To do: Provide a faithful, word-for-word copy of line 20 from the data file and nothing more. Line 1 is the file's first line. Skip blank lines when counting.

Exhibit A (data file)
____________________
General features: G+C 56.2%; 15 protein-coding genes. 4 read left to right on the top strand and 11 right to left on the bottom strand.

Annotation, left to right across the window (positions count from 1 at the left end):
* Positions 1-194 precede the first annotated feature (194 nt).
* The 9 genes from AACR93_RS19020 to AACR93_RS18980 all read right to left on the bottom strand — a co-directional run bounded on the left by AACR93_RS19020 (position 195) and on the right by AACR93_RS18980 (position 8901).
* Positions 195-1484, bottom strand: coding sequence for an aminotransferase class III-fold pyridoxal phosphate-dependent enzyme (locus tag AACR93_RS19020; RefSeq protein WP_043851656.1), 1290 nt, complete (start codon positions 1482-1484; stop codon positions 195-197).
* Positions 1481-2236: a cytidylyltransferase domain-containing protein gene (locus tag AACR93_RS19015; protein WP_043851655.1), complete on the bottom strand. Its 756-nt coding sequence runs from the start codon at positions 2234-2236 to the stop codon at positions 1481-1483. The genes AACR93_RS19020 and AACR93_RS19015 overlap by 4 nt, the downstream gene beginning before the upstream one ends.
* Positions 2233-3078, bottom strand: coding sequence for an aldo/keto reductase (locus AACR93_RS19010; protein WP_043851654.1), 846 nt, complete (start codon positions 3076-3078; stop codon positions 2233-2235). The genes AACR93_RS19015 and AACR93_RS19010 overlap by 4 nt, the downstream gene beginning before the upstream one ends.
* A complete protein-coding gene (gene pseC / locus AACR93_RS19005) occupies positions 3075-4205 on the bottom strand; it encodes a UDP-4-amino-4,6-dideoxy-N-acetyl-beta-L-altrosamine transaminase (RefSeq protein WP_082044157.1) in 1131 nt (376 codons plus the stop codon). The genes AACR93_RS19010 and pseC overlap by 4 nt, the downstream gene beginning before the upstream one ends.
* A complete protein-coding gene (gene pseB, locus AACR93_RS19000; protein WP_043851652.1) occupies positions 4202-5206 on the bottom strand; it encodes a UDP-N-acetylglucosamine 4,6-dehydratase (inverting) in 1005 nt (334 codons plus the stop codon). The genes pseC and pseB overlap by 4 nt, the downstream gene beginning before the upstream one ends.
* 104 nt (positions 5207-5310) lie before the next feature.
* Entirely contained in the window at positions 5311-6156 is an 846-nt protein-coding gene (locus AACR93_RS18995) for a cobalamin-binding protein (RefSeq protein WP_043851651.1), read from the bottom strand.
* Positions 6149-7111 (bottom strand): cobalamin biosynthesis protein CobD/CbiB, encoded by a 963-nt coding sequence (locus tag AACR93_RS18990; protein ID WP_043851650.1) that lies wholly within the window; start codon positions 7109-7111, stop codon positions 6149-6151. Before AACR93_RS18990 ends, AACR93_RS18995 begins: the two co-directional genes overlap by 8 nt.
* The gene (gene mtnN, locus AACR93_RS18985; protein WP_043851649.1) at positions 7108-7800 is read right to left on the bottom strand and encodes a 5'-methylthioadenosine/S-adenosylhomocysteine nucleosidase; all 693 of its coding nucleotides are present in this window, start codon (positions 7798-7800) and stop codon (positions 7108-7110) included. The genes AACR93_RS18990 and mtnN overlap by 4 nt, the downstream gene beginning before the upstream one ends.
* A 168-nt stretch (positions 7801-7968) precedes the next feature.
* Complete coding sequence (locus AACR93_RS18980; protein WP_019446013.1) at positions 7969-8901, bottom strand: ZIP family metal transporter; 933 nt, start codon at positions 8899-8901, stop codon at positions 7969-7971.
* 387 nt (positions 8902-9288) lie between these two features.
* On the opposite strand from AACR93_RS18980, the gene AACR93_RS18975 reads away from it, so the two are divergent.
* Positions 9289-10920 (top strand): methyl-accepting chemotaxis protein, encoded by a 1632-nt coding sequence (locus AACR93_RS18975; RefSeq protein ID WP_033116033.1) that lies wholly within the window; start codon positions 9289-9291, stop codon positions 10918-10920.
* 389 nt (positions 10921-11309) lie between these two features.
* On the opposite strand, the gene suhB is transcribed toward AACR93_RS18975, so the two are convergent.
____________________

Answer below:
* On the opposite strand, the gene suhB is transcribed toward AACR93_RS18975, so the two are convergent.